Good luck.
  5. SunnBass

    SunnBass All these blankets saved my life.

    Aug 31, 2010
    Columbia, Mo
    I couldn't disagree with this more. I have been playing stringed instruments for 17+ years and have yet to learn an entire song. Just become a "better listener". Sure, learn a part or two from your favorite songs. Choose some "target" songs. What can really push musical growth is playing with others. Especially friends who are better than you.

    One suggestion I have for you Burialist, work on your right hand. Timing, timing, timing. One or two notes at a time with a metronome or basic drum/click track. THIS is the most important thing a beginner should practice. Then start adding left hand work.

    But, I really have to add: play with a living, breathing drummer (if possible).
    (I know someone here will try to call me out on the following statement, and that's fine, have at it)
    I have found, and I believe that metronomes and click tracks are unnatural and can cause some very static and lifeless playing. Choose a song you love, if you can figure out the song's bpm set a metronome or whatever.
    Which one is off?
    Is John Bonham not playing correctly?
    Bill Bruford can't keep time?
    Stewart Copeland doesn't know how to count?
    Or is it just that a metronome keeps time to an unnatural/mechanical rhythm since time is relative?

    Also, when writing, keep an open mind. "intro, verse, chorus, verse, chorus, bridge, breakdown, etc..."
    There is no "right way" to write a song. You don't NEED all those things to write a song.
    IT'S A TRAP! Like top 40 radio, a bestseller list, 120 bpm, songs in A or C.
    Spoon-fed, zombie walk.

    It doesn't work like that buddy. Music would never progress.
  6. Sloop John D

    Sloop John D

    Jun 29, 2012
    Here's an example. I Want To Hold Your Hand by the Beatles.

    Here's the basic structure:

    Intro: The song begins with a very brief instrumental introduction to the song. Instrumental intros are typical, and generally they're based on the verse or the chorus of the song. This particular intro is actually pulled from the ending of the bridge.

    Verse 1: The verse in this song begins with the lines "Oh yeah I'll tell you something..." The verse is a section of the song that repeats, but generally contains different lyrics each time it repeats.

    Chorus 1: The Chorus goes "I want to hold your hand, I want to hold you hand." The chorus is generally a section of a song that will repeat multiple times, but with the same lyrics each time. Often known as the hook of the song, the chorus is usually thought of as being the catchiest part of a tune. It's the part that gets stuck in your head.

    Verse 2: Following the chorus, we hear a second verse.

    Chorus 2: The second verse is followed by another chorus.

    Bridge 1: The Bridge of the song begins "And when I touch you I feel happy inside." The Bridge is a section of the song which generally represents a strong departure from the Verse and Chorus and is meant to give the listener a break from hearing too much repetition. It also appears less frequently. Generally only once, or sometimes not at all, but usually not more than twice. In this song, the bridge appears twice.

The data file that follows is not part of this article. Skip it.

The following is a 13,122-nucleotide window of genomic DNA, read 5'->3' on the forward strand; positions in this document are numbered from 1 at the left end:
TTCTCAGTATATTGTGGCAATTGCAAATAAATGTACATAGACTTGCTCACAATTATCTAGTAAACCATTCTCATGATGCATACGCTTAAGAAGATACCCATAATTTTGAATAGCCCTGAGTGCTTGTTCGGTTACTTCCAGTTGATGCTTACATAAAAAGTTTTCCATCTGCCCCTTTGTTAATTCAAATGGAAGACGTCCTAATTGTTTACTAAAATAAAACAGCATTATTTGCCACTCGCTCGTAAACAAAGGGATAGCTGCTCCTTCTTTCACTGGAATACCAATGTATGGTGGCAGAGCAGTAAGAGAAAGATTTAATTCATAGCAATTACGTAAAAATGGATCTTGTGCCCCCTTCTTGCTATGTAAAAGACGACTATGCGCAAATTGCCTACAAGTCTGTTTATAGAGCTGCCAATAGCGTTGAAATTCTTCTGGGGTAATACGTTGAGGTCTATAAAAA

Verse 3: Following the Bridge, we get a third verse.

    Chorus 3: A third Chorus follows the third verse.

    Bridge 2: Here, we get a second bridge. This is fairly typical for early Beatles songs.

    Verse 4: Following the second bridge, we get another verse.

    Chorus 4: Another chorus follows the verse. As you have probably noticed by now, verses and choruses are generally grouped together in pairs.

    Outro: The song ends with a very brief outro attached to the end of the last chorus.

    While these are general names that get attached to sections of a song, not every section of a song will fit neatly into one of these types. Many songs will have sections that defy labels. "She Loves You" by the Beatles is a good example. It's very difficult to attach a verse/chorus/bridge label to the sections of that song.

    Here's one with a more prominent bass line. Drive My Car by the Beatles.

    I won't detail each section for you this time, but the song begins with an instrumental intro, the first verse begins "Asked a girl what she wanted to be...", and the chorus always begins "Baby you can drive my car."

    There's not really a bridge in this song, but there is a verse that has a guitar solo instead of vocals and lyrics. This can be viewed as a bridge if you like. It's a departure from the typical verse/chorus dichotomy that helps break the song up a bit to keep it from getting too repetitive.

    You don't have to structure your songs the way these songs have been put together, but it can be helpful when you're first starting out to get an idea of how songs are generally arranged.
  7. If you can't practise with other musicians, then what you're doing is okay. I would, however, suggest downloading (or creating) something with chord progressions to play along with, as opposed to just a drum track. Playing over chord changes is essentially what music is all about.